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Michael Gilles' play "Kate's Requiem" is a touching, altogether worthwhile piece of theater that has been brought off exceptionally well by the Annapolis Theater Project under the author's direction.

Theoverwhelming impression is that this uplifting, poignant look at death and dying is truly a labor of love.

The play was composed by Gilles in the aftermath of his mother's death from Crohn's disease, a fate shared by Kate Miller, the dying wife, mother and friend who is the subject of the play. It is a worthymemorial indeed.

Kate Miller lived a rich, uncliched, challenginglife and died a death that taught others about love, need and the resilience of the human spirit. There are worse epitaphs, to be sure.

But Gilles' play is noteworthy for reasons that go beyond the appeal of his characters. In fact, this is a very clever, deft piece of creative writing.

The author intertwines Kate's final days with an on-stage performance of British composer John Rutter's musical settingof the Requiem mass.

The Rutter Requiem is a soothing, pastoral setting of the liturgy for the dead, and it is striking how the play'sseven scenes echo the musical content of the work's seven movements.

The warmth of daughter Megan's opening monologue leads to the child-like simplicity of Rutter's "Requiem Aeternam."

Reminiscences of Kate's difficult childhood mirror the despair of "Out of the Depths" while the family's death-watch is bound to the mournful dirge of the "Agnus Dei." The concluding "Lux aeterna"bathes Megan's love for her mother in the light of everlasting memory.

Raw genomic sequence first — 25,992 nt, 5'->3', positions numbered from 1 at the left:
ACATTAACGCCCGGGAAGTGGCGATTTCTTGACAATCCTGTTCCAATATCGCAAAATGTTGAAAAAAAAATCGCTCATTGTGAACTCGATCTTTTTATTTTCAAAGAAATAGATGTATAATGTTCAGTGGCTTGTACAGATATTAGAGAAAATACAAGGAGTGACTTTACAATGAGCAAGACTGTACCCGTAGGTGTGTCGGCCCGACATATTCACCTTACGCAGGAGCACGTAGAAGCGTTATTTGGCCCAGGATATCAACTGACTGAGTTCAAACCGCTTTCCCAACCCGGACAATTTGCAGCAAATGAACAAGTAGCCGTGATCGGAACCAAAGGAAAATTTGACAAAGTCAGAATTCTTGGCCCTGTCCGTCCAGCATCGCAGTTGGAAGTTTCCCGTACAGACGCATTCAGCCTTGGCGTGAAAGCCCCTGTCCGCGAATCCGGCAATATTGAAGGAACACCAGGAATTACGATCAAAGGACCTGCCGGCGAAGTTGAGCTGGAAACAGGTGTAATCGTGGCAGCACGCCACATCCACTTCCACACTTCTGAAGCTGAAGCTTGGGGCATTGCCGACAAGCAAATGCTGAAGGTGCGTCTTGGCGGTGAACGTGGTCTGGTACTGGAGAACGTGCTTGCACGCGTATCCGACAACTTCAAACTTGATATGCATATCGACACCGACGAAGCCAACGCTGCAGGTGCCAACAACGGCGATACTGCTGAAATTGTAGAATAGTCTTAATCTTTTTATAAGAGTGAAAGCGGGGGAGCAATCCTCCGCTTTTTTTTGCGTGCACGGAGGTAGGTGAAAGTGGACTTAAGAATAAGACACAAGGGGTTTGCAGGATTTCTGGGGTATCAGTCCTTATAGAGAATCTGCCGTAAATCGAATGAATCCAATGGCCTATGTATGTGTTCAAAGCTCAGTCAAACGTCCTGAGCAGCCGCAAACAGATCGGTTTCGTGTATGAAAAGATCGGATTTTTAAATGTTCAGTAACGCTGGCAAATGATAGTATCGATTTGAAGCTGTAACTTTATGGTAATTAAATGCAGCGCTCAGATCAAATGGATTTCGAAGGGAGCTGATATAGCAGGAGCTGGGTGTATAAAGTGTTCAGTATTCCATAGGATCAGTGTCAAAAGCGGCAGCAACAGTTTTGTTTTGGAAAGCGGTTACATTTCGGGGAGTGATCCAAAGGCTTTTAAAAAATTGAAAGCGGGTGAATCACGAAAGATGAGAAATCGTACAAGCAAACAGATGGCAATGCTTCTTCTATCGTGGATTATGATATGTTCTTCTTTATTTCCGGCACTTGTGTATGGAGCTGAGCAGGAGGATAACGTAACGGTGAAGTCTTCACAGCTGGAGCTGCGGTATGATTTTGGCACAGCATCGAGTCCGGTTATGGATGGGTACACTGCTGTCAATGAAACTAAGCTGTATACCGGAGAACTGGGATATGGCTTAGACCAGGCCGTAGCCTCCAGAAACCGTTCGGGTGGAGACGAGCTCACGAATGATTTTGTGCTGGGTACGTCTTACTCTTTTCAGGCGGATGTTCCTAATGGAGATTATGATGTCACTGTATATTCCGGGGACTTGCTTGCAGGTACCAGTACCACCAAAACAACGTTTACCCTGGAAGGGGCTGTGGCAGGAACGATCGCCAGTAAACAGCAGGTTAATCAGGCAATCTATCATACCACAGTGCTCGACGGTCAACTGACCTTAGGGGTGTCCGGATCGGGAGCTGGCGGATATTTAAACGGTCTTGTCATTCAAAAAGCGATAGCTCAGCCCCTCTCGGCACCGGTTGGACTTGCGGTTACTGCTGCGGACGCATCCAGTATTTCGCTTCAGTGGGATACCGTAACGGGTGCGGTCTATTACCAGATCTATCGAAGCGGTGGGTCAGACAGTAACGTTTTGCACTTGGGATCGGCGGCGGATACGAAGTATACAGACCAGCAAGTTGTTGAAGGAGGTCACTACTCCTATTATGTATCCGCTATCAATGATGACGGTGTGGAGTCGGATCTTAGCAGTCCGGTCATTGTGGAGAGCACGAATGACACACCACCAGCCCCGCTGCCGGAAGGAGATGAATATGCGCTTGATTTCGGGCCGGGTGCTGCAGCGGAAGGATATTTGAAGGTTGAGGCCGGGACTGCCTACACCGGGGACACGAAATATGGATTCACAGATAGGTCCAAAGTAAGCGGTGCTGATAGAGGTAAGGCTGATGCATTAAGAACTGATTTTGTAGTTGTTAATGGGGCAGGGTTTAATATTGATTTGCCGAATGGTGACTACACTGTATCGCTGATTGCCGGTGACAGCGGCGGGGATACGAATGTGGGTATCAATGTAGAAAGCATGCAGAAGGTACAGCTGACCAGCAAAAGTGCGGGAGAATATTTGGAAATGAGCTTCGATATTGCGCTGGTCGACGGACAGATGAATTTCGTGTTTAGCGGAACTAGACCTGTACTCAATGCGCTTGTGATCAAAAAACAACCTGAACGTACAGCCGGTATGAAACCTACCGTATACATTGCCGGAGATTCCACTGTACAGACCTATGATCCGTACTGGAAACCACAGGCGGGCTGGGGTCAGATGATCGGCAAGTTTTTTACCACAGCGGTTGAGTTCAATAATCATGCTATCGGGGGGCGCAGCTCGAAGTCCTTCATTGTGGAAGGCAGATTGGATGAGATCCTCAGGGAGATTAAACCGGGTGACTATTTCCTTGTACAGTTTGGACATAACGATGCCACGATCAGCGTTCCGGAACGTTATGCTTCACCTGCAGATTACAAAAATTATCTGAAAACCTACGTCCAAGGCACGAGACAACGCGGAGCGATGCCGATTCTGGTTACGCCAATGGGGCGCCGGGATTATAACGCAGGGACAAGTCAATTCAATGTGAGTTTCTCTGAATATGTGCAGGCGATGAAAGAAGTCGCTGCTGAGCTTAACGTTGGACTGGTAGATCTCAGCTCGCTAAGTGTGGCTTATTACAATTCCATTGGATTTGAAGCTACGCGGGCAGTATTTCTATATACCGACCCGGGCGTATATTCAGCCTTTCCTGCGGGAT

As music becomes theater, and vice-versa, the effect is both ingenious and moving.

M. J. Rafalko dominates the proceedings as Megan, and she does so with admirable honesty and a touching innocence.

Sue Centurelli brings Kate to life so sympathetically that it's impossible not to feel the family's loss when she dies.

The supporting players provide many heartfelt moments, most notably Tim King's bittersweet administering of the last rites and Mary Northam's dispensing of the bedside irreverence that only years of friendship can allow.

Rutter's "Requiem" is far from easy to sing, but, on the whole, the ensemble does a good job musically. The "Agnus Dei" was very powerful and all voice parts seemed secure for the most part. Some of the tougher chromatic interludes failed to materialize properly and a professional lyric soprano ought to have been engaged to sing the "Pie Jesu" and "Lux Aeterna" solos which remained decidedly earthbound. Still, there was much to admire musically.

The liturgy for the dead has inspired great composers to extraordinary creative heights. The requiems of Mozart, Brahms, Verdi, Faure, Durufle and others are the jewels in the crown of the choral repertoire. Nowhere does the mortality of man merge with the immortality of art so dramatically.

"Death," wrote the composer Gabriel Faure, "is a happy deliverance, an aspiration toward happiness above." But "Kate's Requiem" reminds us unpretentiously and eloquently that it can also be an affirmation of happiness here below. "Death," said the poet, "is the mother of beauty."

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